AFSCME Fund Raises Shareholder Rights Proposal with Halliburton

January 4, 2005 ( - A large pension fund is continuing its efforts to win new rights for shareholders to nominate board members with a request to federal regulators to block efforts by Halliburton Co. to keep shareholders from voting on a directors nomination plan.

The American Federation of State, County and Municipal Employees Pension Fund (AFSCME), urged the US Securities and Exchange Commission’s (SEC) corporation finance division staff to reject a Halliburton request to exclude the proposal from consideration at its 2005 annual meeting, Dow Jones reported.  

AFSCME joined with the Connecticut Retirement Plans and Trust Funds in October 2004 in drafting  a proposal  giving Halliburton shareholders the right to nominate up to two directors to the firm’s 11-member board. In mid-December, Halliburton asked the SEC staff for assurances that it might exclude the proposal from consideration at this year’s annual meeting.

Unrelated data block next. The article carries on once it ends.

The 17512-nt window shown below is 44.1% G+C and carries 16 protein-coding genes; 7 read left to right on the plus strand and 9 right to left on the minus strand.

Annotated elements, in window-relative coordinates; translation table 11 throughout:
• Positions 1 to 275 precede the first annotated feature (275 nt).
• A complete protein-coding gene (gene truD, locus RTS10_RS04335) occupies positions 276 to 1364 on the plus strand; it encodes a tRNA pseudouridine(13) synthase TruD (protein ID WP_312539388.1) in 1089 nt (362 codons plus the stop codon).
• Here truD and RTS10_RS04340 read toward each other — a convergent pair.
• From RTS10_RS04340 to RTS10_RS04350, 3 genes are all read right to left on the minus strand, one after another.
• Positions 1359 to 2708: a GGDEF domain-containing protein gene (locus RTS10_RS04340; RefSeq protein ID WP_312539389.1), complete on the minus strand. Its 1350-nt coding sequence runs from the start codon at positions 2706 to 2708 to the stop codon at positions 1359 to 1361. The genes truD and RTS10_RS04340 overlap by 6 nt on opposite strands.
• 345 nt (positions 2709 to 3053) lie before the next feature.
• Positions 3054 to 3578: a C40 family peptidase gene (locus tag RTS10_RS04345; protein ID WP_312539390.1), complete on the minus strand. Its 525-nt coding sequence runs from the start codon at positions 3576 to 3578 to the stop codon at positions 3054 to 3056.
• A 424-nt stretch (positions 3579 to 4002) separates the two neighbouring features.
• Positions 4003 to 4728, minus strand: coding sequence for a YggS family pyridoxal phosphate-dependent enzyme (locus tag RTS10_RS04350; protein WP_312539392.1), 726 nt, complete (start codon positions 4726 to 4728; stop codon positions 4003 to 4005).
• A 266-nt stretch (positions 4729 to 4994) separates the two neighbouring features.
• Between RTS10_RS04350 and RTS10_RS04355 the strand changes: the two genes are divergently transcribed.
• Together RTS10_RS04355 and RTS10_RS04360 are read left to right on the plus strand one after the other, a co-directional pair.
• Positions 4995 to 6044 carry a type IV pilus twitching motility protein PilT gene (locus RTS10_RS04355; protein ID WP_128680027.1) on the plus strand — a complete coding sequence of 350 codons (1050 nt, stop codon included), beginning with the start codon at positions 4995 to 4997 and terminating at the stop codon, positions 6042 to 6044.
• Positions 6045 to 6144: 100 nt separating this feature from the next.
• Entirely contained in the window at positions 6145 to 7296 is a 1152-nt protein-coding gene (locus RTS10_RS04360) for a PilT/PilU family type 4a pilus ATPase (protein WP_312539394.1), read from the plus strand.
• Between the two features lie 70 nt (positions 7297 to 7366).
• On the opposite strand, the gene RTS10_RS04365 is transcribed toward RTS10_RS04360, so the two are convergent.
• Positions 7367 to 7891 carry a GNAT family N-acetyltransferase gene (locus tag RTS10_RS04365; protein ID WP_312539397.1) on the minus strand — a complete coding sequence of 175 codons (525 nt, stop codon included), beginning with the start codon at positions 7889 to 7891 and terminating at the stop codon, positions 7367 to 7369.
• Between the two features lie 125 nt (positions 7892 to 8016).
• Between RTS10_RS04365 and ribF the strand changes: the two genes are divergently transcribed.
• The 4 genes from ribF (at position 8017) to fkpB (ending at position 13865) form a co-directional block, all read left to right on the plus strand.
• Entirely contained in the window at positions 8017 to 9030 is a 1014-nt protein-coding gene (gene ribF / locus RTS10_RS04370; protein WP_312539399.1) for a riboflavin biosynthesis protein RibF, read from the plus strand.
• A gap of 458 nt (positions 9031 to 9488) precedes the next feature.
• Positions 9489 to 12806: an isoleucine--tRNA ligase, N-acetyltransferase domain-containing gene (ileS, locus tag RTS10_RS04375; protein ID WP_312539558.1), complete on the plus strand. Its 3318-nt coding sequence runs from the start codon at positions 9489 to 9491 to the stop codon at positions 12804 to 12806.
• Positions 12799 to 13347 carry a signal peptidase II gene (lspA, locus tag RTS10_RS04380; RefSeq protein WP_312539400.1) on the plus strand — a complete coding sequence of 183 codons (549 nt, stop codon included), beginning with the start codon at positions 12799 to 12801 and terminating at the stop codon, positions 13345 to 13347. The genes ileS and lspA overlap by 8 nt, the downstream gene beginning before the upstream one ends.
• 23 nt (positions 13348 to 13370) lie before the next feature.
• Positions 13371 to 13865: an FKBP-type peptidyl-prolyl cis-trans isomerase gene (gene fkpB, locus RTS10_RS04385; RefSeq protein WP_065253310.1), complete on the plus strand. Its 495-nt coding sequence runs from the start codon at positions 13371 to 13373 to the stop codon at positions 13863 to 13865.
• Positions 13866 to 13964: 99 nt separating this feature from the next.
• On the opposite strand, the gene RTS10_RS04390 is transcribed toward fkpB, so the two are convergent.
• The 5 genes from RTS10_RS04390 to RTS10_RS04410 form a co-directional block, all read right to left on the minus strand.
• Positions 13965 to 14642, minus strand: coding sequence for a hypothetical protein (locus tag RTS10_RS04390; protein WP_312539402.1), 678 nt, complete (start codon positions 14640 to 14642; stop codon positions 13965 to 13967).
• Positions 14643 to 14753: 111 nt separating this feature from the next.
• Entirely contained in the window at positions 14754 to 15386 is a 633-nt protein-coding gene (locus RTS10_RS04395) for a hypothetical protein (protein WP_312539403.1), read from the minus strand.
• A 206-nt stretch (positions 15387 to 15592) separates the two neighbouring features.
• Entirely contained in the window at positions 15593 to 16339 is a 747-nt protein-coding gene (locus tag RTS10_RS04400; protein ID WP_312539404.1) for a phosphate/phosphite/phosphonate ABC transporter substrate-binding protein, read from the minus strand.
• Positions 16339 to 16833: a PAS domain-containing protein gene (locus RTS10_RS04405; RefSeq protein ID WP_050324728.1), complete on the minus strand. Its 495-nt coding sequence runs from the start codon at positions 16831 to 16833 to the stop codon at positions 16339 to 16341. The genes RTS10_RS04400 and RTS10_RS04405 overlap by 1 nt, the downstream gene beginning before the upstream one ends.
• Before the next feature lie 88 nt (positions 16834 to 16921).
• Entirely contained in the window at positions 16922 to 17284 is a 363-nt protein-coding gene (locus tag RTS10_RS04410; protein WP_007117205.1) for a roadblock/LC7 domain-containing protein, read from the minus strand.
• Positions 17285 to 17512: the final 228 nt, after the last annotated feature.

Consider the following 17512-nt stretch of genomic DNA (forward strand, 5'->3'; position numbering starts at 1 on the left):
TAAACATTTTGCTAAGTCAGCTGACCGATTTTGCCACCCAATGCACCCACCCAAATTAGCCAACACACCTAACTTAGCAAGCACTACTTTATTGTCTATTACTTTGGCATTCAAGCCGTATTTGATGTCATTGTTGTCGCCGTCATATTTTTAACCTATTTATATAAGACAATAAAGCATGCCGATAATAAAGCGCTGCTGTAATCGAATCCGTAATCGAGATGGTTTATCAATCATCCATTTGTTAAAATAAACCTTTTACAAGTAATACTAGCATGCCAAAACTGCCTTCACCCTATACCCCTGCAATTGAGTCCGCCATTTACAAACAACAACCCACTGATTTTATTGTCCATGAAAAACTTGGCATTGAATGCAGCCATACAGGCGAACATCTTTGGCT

AFSCME’s shareholder rights efforts at Halliburton follow the pension system’s similar moves focusing on the Walt Disney Company. SEC staff announced in early December that it would not allow Disney to block a shareholder director nomination resolution but later reversed itself, decreeing the proposal may be excluded from a vote by Disney shareholders (See  Funds Appeal SEC Staff Disney Proxy Access Decision ).

The SEC proposed a plan in 2003 that would make it easier for shareholders to nominate their own candidates to corporate boards. The agency has yet to finalize the proposal and it has met with intense opposition from business groups. In the meantime, the SEC staff has repeatedly rejected proposals to give shareholders a greater voice in nominating corporate directors, doing so in the case of Qwest Communications International Inc. and Verizon Communications.

Drafting problems the SEC staff identified with the Qwest, Verizon and Disney proxy-access proposals “are not present” in the resolution drafted on behalf of Halliburton shareholders, AFSCME wrote. The Halliburton proposal specifies that an individual or group of shareholders would be eligible to nominate directors if they have owned more than 5% of outstanding shares for at least two years, exactly the language used by the SEC in its own proposal, AFSCME noted, according to Dow Jones.

More information about the SEC’s delilberations is at .